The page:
Serving and saving lives are the most important and critical responsibilities that most of the government agencies are looking to improve. One of the most important issues is that the ambulance vehicles should reach the incident site in a shortest time to provide the help needed in order to reduce the loss of lives in our communities by reducing the response time. For example, if a person has a heart attack or any accident and the CPR(Cardiopulmonary Resuscitation) is started within four minutes, the patient’s chance of survival are almost four the times greater than if the patient did not receive the CPR until four minutes (Barr, 2005).
Ambulance vehicles must follow the fastest route rather than the shortest one to reach accidents’ areas because shortest path might not be the fastest. Many variables might affect the response time, for example the shortest path might pass a residential or commercial areas and the path might face traffic jams in certain hours (Echols, 2003) In Vehicles Navigation Systems IVNS, are used to guide the ambulance vehicles drivers by following the quickest route from the dispatch location to the incident location.
Some navigation systems are supported by real time data of the current traffic conditions of the roads for more accurate routing. Traffic sensors are used to collect the traffic data then transmit it to the control centre which is then processed and transmitted to the navigation systems mounted in vehicles by using other technologies such as wireless communication system (Yue & Yeh, 2005). According to them there are mainly two types of traffic sensors.
The first type is mounted on moving vehicles which collect the data as they are moving on streets. The second one is situated on both sides of a road, buried under the roads or sensors and cameras situated on traffic signals and on signposts Although real-time data are important but the equipments used are very expensive and each survey taken using such a data involves very high operating costs (Nual et al. 2002 & Balke et al. 2005).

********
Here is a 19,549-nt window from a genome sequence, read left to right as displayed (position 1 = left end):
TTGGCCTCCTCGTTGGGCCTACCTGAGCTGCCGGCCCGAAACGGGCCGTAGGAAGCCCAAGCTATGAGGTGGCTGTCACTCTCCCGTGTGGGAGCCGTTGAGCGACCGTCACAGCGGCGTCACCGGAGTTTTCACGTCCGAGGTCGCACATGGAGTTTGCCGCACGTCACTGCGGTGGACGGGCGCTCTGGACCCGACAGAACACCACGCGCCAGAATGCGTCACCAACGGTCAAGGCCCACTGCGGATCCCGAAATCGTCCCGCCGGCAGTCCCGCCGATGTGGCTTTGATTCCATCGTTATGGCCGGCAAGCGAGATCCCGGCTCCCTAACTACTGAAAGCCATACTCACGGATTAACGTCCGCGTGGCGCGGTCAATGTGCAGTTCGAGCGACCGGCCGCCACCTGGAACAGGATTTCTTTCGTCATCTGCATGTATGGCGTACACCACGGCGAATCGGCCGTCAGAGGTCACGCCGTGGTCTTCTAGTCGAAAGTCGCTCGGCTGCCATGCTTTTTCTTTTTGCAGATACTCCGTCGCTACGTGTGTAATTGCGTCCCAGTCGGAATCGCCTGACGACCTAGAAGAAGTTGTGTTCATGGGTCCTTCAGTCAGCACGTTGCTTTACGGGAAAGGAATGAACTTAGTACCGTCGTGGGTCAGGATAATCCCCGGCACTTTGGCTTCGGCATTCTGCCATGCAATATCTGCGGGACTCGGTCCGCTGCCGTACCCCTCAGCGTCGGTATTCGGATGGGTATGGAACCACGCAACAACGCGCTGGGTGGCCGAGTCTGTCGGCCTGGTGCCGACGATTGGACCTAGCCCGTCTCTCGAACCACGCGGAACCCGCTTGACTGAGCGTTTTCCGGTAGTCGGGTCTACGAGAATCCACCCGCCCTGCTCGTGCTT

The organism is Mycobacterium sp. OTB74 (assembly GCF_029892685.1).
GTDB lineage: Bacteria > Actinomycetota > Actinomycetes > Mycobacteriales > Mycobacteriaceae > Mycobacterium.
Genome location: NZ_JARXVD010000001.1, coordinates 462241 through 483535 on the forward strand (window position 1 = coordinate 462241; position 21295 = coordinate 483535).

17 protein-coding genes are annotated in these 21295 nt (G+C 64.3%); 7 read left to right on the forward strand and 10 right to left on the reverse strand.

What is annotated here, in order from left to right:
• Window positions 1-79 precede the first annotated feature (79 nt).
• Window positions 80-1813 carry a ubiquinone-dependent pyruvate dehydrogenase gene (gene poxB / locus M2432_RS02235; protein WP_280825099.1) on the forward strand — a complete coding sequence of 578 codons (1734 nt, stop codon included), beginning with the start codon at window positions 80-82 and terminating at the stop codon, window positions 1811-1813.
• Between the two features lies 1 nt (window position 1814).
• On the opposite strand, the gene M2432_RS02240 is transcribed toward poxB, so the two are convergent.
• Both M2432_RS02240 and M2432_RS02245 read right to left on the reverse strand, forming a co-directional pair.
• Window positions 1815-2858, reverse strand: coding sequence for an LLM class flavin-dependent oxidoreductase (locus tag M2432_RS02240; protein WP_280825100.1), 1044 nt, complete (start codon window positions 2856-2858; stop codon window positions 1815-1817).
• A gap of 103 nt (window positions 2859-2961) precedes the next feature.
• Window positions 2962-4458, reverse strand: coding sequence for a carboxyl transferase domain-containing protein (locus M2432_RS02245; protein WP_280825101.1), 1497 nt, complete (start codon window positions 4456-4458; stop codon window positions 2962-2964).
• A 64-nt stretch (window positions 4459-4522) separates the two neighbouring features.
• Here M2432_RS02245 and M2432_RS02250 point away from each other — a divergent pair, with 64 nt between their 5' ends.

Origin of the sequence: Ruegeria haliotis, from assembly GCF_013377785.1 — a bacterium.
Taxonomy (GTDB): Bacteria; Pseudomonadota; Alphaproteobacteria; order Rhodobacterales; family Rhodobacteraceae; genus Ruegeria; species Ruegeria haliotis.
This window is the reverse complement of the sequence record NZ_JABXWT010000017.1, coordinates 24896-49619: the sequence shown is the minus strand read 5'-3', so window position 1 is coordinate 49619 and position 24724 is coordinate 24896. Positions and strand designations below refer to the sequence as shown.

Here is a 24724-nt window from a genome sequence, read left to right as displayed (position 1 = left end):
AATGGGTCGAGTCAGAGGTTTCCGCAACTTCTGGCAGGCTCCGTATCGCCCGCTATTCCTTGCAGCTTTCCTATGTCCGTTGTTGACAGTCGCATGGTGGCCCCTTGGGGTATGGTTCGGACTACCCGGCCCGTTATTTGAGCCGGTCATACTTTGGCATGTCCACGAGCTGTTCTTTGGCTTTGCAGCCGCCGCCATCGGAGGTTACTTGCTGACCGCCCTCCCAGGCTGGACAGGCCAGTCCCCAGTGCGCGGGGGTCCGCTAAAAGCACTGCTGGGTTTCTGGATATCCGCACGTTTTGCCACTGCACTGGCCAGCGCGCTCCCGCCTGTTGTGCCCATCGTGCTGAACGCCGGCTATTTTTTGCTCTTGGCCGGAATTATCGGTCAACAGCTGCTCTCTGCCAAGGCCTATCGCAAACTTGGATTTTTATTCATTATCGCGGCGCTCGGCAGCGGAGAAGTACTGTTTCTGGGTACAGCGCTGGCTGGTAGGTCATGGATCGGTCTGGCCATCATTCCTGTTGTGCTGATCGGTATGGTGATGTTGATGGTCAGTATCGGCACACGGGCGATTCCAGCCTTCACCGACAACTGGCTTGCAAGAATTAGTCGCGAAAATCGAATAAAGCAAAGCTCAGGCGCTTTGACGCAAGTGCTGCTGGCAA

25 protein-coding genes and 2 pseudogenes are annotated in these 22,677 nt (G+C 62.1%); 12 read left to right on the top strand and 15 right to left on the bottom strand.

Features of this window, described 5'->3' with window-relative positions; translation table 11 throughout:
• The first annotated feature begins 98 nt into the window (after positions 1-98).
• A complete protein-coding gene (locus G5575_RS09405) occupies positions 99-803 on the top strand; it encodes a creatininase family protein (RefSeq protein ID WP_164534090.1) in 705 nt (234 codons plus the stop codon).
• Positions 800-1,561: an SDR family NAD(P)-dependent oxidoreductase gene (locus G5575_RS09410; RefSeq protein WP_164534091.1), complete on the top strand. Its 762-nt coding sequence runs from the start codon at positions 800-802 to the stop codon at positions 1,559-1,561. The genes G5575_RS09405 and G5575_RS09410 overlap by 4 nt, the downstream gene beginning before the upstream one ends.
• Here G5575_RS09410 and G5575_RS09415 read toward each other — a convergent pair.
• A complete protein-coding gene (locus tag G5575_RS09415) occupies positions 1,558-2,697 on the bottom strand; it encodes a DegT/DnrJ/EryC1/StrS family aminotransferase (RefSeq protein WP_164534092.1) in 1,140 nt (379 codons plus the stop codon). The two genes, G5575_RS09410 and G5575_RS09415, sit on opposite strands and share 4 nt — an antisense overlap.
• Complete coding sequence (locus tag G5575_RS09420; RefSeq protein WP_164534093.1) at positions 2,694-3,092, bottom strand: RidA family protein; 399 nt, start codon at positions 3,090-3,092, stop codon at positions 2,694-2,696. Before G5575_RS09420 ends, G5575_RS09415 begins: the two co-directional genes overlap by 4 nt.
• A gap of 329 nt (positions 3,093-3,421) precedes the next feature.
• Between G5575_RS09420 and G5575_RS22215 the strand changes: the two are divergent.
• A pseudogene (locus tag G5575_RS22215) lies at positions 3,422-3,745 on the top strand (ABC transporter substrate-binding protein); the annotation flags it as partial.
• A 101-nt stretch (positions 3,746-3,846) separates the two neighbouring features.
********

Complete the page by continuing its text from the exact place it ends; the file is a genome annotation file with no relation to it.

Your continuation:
Thomson (2003) states that the real time data that are collected from IVNS depends on fixed number of vehicles, and hence the data being collected only covers limited number of roads. Also the results provided by real time traffic collection might be biased towards the biased results of traffic condition. For example, buried and road side sensors can only provide information about the spots that they are situated on, thus the data collected does not represent the real traffic state on the entire road (Haas et al. , 2001).
Thompson (2003) also says that this type of system is labour intensive and requires trained technicians, for which extra money must be provided (Thompson, 2003). Finally, as Borri and Cera (2005), suggest it would be is difficult to record the change of traffic conditions throughout the day using this method. Jaons (1993) gave a valid issue when he pointed out that the ambulance vehicles’ drivers face stressful conditions due to time constraints, which often causes errors in decision making and affect their abilities of judgement.
Kowalski-Trakofler and Vaught, (2003) have said that this decision making could be related to which route to follow especially if there are many factors that would affect this decision. + 1. 2 Aims and Objectives The purpose of this research is to develop an intelligent routing system to find the quickest route using GIS for ambulance drivers. This system gathers expert knowledge from ambulance drivers and also from different literature sources, regarding the criteria of choosing a specific route rather than another. The system is important in two ways.
First, if compared to real-time data navigators, this system uses inexpensive data acquisition (labours, and equipments costs), thus it is affordable by all countries, and it is accurate (because it is based on the experiences of drivers facing such problems everyday). Second point is that this system is used to reduce the stress on drivers due to the time constraints which affect their decision making. This is done by integrating the choices of choosing the optimum route criteria by drivers with the shortest path algorithm within GIS.